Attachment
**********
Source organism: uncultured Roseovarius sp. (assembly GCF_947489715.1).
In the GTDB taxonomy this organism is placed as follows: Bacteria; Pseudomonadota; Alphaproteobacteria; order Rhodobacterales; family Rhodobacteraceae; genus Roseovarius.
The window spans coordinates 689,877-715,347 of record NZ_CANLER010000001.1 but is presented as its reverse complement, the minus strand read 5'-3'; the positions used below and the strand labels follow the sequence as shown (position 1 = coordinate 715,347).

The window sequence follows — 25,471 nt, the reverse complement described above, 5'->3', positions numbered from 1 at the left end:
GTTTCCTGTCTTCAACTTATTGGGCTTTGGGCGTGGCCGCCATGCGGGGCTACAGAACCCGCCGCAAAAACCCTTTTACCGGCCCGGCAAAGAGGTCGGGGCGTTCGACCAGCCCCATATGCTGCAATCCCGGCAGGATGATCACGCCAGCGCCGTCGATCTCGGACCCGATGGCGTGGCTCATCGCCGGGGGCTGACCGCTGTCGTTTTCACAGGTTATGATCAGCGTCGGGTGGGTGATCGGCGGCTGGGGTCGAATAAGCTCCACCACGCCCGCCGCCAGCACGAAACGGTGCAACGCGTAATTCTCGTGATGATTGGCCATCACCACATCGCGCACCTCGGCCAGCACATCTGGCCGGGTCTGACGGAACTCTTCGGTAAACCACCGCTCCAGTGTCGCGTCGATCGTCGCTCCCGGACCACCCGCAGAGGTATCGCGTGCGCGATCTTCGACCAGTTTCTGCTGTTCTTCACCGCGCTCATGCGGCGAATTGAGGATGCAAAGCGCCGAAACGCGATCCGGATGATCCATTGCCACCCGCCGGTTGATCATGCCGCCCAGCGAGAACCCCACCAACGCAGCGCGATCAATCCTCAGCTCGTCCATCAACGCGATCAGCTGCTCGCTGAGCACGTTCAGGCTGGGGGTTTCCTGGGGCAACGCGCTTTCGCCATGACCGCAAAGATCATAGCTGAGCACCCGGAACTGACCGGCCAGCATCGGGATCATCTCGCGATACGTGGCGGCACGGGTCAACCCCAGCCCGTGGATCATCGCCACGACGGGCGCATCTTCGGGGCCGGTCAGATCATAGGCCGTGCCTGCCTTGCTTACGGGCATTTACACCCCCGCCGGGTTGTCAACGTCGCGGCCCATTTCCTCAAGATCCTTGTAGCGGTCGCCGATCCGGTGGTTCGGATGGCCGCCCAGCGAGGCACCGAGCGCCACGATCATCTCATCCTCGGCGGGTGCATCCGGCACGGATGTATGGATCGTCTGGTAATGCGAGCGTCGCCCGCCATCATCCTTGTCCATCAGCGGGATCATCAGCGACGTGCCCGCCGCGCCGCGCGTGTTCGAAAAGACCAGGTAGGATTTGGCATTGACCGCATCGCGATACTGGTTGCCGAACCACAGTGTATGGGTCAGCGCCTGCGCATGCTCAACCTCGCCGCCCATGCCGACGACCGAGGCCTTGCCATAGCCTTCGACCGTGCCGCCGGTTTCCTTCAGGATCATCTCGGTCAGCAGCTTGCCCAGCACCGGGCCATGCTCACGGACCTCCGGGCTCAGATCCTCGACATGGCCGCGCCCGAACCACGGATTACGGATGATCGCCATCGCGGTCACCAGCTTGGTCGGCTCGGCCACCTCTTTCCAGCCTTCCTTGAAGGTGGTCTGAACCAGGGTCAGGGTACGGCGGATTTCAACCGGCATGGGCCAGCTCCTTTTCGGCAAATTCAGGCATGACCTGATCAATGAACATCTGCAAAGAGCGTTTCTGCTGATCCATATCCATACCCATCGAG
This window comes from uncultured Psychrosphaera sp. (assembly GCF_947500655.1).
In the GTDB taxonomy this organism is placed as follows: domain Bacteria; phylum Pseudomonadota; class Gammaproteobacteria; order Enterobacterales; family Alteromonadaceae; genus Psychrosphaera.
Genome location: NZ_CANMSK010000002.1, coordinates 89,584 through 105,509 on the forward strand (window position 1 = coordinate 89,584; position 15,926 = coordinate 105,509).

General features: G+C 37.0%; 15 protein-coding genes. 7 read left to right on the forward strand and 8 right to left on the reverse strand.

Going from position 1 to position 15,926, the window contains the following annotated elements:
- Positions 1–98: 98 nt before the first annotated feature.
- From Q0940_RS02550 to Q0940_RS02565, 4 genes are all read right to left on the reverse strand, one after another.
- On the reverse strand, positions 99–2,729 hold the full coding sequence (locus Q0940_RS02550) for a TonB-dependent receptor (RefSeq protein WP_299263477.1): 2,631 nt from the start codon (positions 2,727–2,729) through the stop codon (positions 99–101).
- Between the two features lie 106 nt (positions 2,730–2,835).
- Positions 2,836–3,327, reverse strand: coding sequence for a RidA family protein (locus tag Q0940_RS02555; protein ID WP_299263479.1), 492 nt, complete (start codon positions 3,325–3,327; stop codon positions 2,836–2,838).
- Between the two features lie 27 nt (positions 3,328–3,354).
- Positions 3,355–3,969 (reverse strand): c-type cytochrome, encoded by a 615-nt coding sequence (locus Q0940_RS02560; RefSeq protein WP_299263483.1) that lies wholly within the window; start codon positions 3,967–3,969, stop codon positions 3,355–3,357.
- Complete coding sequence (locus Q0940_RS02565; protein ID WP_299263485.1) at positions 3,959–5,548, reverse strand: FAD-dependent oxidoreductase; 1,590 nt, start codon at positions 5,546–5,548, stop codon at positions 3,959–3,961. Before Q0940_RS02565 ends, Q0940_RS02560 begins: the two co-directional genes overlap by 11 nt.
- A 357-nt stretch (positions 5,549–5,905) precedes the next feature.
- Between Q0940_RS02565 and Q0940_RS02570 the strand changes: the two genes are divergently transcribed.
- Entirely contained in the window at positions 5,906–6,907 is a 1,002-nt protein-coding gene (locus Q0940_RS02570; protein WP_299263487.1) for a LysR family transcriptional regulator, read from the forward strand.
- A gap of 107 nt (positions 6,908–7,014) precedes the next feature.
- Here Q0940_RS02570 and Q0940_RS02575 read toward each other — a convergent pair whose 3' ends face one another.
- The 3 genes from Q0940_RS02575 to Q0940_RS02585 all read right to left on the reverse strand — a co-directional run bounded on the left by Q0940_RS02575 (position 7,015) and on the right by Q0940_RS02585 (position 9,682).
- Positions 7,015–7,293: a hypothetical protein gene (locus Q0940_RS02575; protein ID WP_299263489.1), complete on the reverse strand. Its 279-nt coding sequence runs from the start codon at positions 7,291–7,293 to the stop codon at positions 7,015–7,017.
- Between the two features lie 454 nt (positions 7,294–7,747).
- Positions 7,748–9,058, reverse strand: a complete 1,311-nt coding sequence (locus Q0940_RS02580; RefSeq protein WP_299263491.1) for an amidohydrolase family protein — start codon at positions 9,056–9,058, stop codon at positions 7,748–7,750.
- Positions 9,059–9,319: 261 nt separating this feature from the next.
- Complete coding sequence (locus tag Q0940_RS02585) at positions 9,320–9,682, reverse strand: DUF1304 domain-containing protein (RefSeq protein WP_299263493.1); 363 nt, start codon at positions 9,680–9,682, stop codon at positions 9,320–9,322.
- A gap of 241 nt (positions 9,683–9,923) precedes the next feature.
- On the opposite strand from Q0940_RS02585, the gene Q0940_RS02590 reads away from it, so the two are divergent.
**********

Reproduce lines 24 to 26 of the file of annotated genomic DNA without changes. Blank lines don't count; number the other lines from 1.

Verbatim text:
- The 3 genes from Q0940_RS02575 to Q0940_RS02585 all read right to left on the reverse strand — a co-directional run bounded on the left by Q0940_RS02575 (position 7,015) and on the right by Q0940_RS02585 (position 9,682).
- Positions 7,015–7,293: a hypothetical protein gene (locus Q0940_RS02575; protein ID WP_299263489.1), complete on the reverse strand. Its 279-nt coding sequence runs from the start codon at positions 7,291–7,293 to the stop codon at positions 7,015–7,017.
- Between the two features lie 454 nt (positions 7,294–7,747).